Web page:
Integrity

Integrity

Doing the right thing at all times and in all circumstances, whether or not anyone is watching.

  • How would you handle a lapse of integrity in a friend, teammate, or squadron member?
  • How do you handle your own failure of integrity?

Videos for Tonight’s Meeting

VIDEO 1: US Military Academy Cheating Scandal

VIDEO 2: USAF Nuclear Officers Cheating

Cadet Small Group Questions

  • In our Learn to Lead textbooks, we learned that integrity is “doing the right thing, even when no one is watching.” What else does integrity mean to you?
  • In a recent survey of 3000 college students, 86% of those surveyed admitted to cheating in high school. What makes cheating seem like a good idea?
  • Can a person have integrity in some areas but not in others?
  • Does integrity mean that I must follow CAP rules outside of CAP activities?
  • Anonymity allows people to say and do things without revealing their identities. How can anonymity encourage integrity? Put differently, is it ever easier to do the right thing when no one will know you did it?
  • Anonymity is common on the internet, where many people use handles, screen-names, and nicknames. How would people act differently if they had to be responsible for everything they said on the internet?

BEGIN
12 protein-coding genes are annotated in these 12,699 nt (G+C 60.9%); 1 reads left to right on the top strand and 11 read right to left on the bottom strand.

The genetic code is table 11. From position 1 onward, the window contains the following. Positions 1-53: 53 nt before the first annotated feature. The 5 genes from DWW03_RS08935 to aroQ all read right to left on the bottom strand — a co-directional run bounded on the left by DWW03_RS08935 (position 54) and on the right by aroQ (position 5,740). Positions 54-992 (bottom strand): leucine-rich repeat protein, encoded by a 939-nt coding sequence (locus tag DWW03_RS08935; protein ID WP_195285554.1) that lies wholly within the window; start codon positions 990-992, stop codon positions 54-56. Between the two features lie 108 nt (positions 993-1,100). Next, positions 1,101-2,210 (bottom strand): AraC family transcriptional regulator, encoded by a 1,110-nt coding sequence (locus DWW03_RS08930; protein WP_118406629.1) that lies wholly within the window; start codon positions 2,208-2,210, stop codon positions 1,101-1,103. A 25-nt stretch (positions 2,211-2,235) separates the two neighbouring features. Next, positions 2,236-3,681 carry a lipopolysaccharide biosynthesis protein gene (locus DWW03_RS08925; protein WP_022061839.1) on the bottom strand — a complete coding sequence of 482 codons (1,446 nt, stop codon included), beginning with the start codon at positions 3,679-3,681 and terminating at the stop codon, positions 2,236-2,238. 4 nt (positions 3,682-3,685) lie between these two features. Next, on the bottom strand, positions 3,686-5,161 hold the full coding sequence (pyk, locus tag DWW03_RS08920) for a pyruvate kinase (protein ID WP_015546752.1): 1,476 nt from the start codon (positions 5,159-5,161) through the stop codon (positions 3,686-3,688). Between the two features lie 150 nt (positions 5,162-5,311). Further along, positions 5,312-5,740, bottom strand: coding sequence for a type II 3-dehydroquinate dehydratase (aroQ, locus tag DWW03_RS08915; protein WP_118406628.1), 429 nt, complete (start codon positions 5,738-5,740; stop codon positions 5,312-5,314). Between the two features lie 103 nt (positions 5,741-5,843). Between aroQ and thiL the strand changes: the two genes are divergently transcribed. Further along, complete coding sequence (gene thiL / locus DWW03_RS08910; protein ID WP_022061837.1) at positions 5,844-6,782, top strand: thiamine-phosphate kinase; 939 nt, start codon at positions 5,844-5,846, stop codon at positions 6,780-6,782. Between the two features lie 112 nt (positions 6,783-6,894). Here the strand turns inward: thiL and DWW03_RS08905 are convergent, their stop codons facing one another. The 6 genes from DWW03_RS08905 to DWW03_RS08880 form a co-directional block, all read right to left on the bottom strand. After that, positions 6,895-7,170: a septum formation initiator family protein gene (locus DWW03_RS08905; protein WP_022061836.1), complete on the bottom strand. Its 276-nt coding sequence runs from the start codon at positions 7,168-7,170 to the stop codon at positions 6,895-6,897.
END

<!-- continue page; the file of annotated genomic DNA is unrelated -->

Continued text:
• We also read in Learn to Lead that attitudes are contagious. Do you think integrity is contagious? Why or why not?

Cadet Small Group Activity

Setup of the Exercise:

Each participant should have a blank piece of paper and a pencil/pen.

Instructions:

Each participant should write down three statements about themselves. Two of these statements should be true and the other one false. For example:
I am a cadet in Civil Air Patrol. (true)
I go to Cleveland High School. (not true)
I got to the meeting tonight driving my own car. (true)
The facts can be as tricky as you wish, but they should all be realistic and “possibly” true. Read your three facts to the group. As the group listens, they need to decide which of your statements is false. They can talk about it but must vote. The reader then tells the other participants whether they identified the lie.

Discussion questions after the activity:

  • How easy was it for you to identify the untrue statement?
  • What questions did you ask yourself to identify the untrue statement?
  • Is it more difficult to deceive the other players when playing in a virtual meeting space?
  • What would make it more difficult to deceive the group?
  • If it is so easy to deceive, how you can establish trust in your groups?
  • Do games like this one, which encourage us to tell lies and sniff them out, do more harm than good?